Victor Franzoni seals Pro Mazda title; delivers Juncos a double

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WATKINS GLEN, N.Y. – Victor Franzoni has completed a weekend sweep in the pair of Pro Mazda Championship Presented by Cooper Tires races at Watkins Glen International, and secured the 2017 Pro Mazda title in the process.

The Brazilian driver led flag-to-flag from pole in tricky conditions with mist peppering the 3.37-mile circuit, and the track damp from earlier rain, for his seventh win of the year in the No. 23 Juncos Racing entry. His win Saturday came following a pivotal pass of title rival Anthony Martin for the lead on the outside into the Bus Stop.

This capped off the run for the Mazda Renesis rotary engine and the existing chassis before the new Tatuus PM-18 enters the series next year, the second rung on the Mazda Road to Indy presented by Cooper Tires ladder.

More to the point, Franzoni has now secured the Mazda Motorsports advancement scholarship valued at more than $790,000, to move into the Indy Lights Presented by Cooper Tires series in 2018.

“I am so happy, but there are so many things in my mind right now. It’s unbelievable. So many people helped me to get into Pro Mazda this season,” Franzoni said. “I grew up five or 10 years in my career this season. The difference for me was Juncos Racing this year, they gave me such a great car. The fight with Anthony was incredible. He’s really, really good. I had to push so hard to stay with him. We were so close in every single race and pushed to the limit all the time. This was the hardest season of my life, because I knew I could not make a mistake. We both did a great job and I think we both deserve to move forward. I want to thank everyone at Mazda, Cooper Tires and Andersen Promotions.

“There were so many things on my mind on that last lap that I couldn’t focus. The team told me to be careful when the white flag came out, and suddenly, I couldn’t drive! When I saw the checkered, it was so great. To know where I will be next year now is the best thing in the world. I didn’t get just prize money today, I got hope.”

With this win, Franzoni will join Kyle Kaiser in winning a title for Juncos Racing this year, giving Ricardo Juncos bragging rights as the first team owner and first team to win two MRTI titles in the same season. Kaiser will only need to start today’s Indy Lights season finale to score enough points to secure that title.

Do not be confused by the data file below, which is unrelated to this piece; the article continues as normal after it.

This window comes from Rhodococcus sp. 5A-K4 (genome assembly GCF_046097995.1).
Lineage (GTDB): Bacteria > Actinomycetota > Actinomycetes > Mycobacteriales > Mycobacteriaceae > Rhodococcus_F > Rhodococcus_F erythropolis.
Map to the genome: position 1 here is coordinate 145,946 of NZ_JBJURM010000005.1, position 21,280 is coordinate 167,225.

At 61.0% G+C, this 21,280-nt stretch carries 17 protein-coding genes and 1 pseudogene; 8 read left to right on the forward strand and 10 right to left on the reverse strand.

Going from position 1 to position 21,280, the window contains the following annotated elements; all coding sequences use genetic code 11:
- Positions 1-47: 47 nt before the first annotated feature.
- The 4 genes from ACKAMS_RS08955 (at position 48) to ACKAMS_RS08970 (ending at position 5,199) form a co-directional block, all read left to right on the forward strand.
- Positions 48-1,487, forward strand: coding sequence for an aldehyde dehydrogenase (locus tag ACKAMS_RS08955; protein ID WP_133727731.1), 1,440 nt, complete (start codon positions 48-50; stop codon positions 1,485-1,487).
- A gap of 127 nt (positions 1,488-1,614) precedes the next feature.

Franzoni entered the day with an eight-point lead over his closest title rival, Martin, and with Martin needing to win and hope Franzoni finished off the podium to realistically be able move ahead to bring the title back within his grasp.

Martin, however, was hamstrung as it was by starting fifth in his No. 8 Cape Motorsports entry after being assessed a two-spot grid penalty for running the checkered flag during qualifying late Saturday afternoon.

While he made it up to third place on the opening lap, Martin’s title hopes evaporated when he spun off at Turn 1 trying to pass Carlos Cunha’s No. 81 Team Pelfrey car for second place. Martin lost several seconds to fall more than 11 back of Franzoni in the lead, and resumed on track just ahead of Nikita Lastochkin’s No. 80 Pelfrey car, repaired after yesterday’s accident with teammate Robert Megennis.

Although Martin gained five seconds over the next three laps, he was unable to get any closer to Cunha for second, and was forced to settle into third.

“I was pushing 150 percent out there with the championship on the line. It sucks to be the first loser, as I call it, but I gave it my all,” Martin said.

“I didn’t leave anything out there. I’m very disappointed not to take the championship but I had a great time this year. I was a Mazda Scholarship driver, which is something I never thought I would be when I first arrived in America.

“To come this far and to not take the championship is bittersweet. The season has been one big bumpy rollercoaster. Victor and I traded the lead I don’t know how many times, and we had some intense battles. Congratulations to Victor and to Juncos Racing. Consistency wins and they were just a little more consistent than me.”

Up front though Franzoni enjoyed a comfortable drive to the win by 1.5903 seconds over Cunha, who scored his fifth straight podium to end the year, and his first runner-up result of the season with the race’s fastest lap of 1:59.8161 set on the final lap. All of his five prior podiums were third places. The 20-lap, 40-minute race ran to the checkered flag without a caution flag.

Martin’s third place, was, fittingly, his first third place of the year and only the second race where he didn’t finish first or second.